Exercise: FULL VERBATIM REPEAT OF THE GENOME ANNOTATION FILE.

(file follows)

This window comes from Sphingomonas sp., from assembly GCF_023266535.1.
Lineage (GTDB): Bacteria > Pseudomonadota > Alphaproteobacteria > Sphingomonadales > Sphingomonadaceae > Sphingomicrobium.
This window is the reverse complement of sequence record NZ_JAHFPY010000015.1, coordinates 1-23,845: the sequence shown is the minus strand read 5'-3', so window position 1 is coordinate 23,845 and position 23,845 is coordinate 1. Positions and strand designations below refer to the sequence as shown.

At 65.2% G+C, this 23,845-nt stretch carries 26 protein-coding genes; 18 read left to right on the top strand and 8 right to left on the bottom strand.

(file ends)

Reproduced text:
This window comes from Sphingomonas sp., from assembly GCF_023266535.1.
Lineage (GTDB): Bacteria > Pseudomonadota > Alphaproteobacteria > Sphingomonadales > Sphingomonadaceae > Sphingomicrobium.
This window is the reverse complement of sequence record NZ_JAHFPY010000015.1, coordinates 1-23,845: the sequence shown is the minus strand read 5'-3', so window position 1 is coordinate 23,845 and position 23,845 is coordinate 1. Positions and strand designations below refer to the sequence as shown.

At 65.2% G+C, this 23,845-nt stretch carries 26 protein-coding genes; 18 read left to right on the top strand and 8 right to left on the bottom strand.